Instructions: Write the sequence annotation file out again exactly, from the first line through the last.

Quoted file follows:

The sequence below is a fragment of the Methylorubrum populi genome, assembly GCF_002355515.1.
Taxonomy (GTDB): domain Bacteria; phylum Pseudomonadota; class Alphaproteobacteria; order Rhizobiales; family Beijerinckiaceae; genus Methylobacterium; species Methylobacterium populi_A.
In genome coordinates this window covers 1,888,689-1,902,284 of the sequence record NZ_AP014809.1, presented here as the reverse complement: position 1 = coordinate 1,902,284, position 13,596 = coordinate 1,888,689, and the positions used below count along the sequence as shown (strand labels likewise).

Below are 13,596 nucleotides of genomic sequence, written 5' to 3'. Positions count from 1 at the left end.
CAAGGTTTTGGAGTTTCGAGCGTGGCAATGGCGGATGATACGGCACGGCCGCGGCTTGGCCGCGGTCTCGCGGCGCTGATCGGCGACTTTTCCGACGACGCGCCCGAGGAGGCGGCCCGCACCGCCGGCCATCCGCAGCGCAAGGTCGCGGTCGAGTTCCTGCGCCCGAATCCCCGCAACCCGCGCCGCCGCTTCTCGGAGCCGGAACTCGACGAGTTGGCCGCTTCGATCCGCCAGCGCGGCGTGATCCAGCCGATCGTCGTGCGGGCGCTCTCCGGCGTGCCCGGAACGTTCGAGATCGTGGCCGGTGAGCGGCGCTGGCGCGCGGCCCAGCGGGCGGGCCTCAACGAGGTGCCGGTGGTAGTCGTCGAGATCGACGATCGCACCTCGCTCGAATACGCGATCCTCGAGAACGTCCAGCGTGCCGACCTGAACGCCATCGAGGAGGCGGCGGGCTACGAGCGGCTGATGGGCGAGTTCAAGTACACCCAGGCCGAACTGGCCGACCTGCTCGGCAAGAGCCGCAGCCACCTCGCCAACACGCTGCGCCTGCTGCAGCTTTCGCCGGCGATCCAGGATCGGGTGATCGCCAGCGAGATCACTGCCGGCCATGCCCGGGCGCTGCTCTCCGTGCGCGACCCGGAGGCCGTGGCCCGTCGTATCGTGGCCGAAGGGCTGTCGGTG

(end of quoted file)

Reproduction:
The sequence below is a fragment of the Methylorubrum populi genome, assembly GCF_002355515.1.
Taxonomy (GTDB): domain Bacteria; phylum Pseudomonadota; class Alphaproteobacteria; order Rhizobiales; family Beijerinckiaceae; genus Methylobacterium; species Methylobacterium populi_A.
In genome coordinates this window covers 1,888,689-1,902,284 of the sequence record NZ_AP014809.1, presented here as the reverse complement: position 1 = coordinate 1,902,284, position 13,596 = coordinate 1,888,689, and the positions used below count along the sequence as shown (strand labels likewise).

Below are 13,596 nucleotides of genomic sequence, written 5' to 3'. Positions count from 1 at the left end.
CAAGGTTTTGGAGTTTCGAGCGTGGCAATGGCGGATGATACGGCACGGCCGCGGCTTGGCCGCGGTCTCGCGGCGCTGATCGGCGACTTTTCCGACGACGCGCCCGAGGAGGCGGCCCGCACCGCCGGCCATCCGCAGCGCAAGGTCGCGGTCGAGTTCCTGCGCCCGAATCCCCGCAACCCGCGCCGCCGCTTCTCGGAGCCGGAACTCGACGAGTTGGCCGCTTCGATCCGCCAGCGCGGCGTGATCCAGCCGATCGTCGTGCGGGCGCTCTCCGGCGTGCCCGGAACGTTCGAGATCGTGGCCGGTGAGCGGCGCTGGCGCGCGGCCCAGCGGGCGGGCCTCAACGAGGTGCCGGTGGTAGTCGTCGAGATCGACGATCGCACCTCGCTCGAATACGCGATCCTCGAGAACGTCCAGCGTGCCGACCTGAACGCCATCGAGGAGGCGGCGGGCTACGAGCGGCTGATGGGCGAGTTCAAGTACACCCAGGCCGAACTGGCCGACCTGCTCGGCAAGAGCCGCAGCCACCTCGCCAACACGCTGCGCCTGCTGCAGCTTTCGCCGGCGATCCAGGATCGGGTGATCGCCAGCGAGATCACTGCCGGCCATGCCCGGGCGCTGCTCTCCGTGCGCGACCCGGAGGCCGTGGCCCGTCGTATCGTGGCCGAAGGGCTGTCGGTG